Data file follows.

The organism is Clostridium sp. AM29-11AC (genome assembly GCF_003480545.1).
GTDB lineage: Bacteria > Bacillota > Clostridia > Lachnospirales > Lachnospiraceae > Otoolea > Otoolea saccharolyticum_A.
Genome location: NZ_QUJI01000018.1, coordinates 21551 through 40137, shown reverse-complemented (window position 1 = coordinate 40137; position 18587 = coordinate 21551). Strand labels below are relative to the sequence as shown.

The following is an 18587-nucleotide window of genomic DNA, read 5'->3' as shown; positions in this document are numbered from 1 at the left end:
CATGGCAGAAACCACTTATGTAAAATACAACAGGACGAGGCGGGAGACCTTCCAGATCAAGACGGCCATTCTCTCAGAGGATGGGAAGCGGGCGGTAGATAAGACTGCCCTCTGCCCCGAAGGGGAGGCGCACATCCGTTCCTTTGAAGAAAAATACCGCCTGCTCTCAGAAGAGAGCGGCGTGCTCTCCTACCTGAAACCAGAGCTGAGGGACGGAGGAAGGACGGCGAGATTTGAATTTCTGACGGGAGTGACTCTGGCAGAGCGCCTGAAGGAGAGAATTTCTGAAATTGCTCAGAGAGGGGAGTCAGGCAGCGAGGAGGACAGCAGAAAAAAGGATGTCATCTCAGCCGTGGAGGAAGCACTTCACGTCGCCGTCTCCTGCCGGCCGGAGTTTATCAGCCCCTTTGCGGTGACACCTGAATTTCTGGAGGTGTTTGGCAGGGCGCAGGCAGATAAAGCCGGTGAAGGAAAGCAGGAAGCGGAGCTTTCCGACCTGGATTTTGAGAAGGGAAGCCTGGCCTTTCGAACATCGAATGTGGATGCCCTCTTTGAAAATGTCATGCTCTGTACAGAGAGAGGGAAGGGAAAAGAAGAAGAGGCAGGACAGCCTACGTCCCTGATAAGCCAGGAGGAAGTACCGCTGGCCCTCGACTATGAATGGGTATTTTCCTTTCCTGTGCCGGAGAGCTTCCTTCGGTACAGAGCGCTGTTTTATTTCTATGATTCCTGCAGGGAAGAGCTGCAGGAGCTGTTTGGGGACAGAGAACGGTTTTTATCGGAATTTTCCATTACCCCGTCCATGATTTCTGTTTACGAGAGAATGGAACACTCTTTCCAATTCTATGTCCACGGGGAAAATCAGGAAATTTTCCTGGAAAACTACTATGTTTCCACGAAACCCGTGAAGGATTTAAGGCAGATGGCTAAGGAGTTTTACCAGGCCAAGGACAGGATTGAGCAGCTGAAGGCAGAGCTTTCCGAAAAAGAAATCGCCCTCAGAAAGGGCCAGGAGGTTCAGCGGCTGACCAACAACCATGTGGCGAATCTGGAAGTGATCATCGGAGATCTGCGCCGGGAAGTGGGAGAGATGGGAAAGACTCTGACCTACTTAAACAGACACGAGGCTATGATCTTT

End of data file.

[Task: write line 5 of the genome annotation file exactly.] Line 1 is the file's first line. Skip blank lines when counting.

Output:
CATGGCAGAAACCACTTATGTAAAATACAACAGGACGAGGCGGGAGACCTTCCAGATCAAGACGGCCATTCTCTCAGAGGATGGGAAGCGGGCGGTAGATAAGACTGCCCTCTGCCCCGAAGGGGAGGCGCACATCCGTTCCTTTGAAGAAAAATACCGCCTGCTCTCAGAAGAGAGCGGCGTGCTCTCCTACCTGAAACCAGAGCTGAGGGACGGAGGAAGGACGGCGAGATTTGAATTTCTGACGGGAGTGACTCTGGCAGAGCGCCTGAAGGAGAGAATTTCTGAAATTGCTCAGAGAGGGGAGTCAGGCAGCGAGGAGGACAGCAGAAAAAAGGATGTCATCTCAGCCGTGGAGGAAGCACTTCACGTCGCCGTCTCCTGCCGGCCGGAGTTTATCAGCCCCTTTGCGGTGACACCTGAATTTCTGGAGGTGTTTGGCAGGGCGCAGGCAGATAAAGCCGGTGAAGGAAAGCAGGAAGCGGAGCTTTCCGACCTGGATTTTGAGAAGGGAAGCCTGGCCTTTCGAACATCGAATGTGGATGCCCTCTTTGAAAATGTCATGCTCTGTACAGAGAGAGGGAAGGGAAAAGAAGAAGAGGCAGGACAGCCTACGTCCCTGATAAGCCAGGAGGAAGTACCGCTGGCCCTCGACTATGAATGGGTATTTTCCTTTCCTGTGCCGGAGAGCTTCCTTCGGTACAGAGCGCTGTTTTATTTCTATGATTCCTGCAGGGAAGAGCTGCAGGAGCTGTTTGGGGACAGAGAACGGTTTTTATCGGAATTTTCCATTACCCCGTCCATGATTTCTGTTTACGAGAGAATGGAACACTCTTTCCAATTCTATGTCCACGGGGAAAATCAGGAAATTTTCCTGGAAAACTACTATGTTTCCACGAAACCCGTGAAGGATTTAAGGCAGATGGCTAAGGAGTTTTACCAGGCCAAGGACAGGATTGAGCAGCTGAAGGCAGAGCTTTCCGAAAAAGAAATCGCCCTCAGAAAGGGCCAGGAGGTTCAGCGGCTGACCAACAACCATGTGGCGAATCTGGAAGTGATCATCGGAGATCTGCGCCGGGAAGTGGGAGAGATGGGAAAGACTCTGACCTACTTAAACAGACACGAGGCTATGATCTTT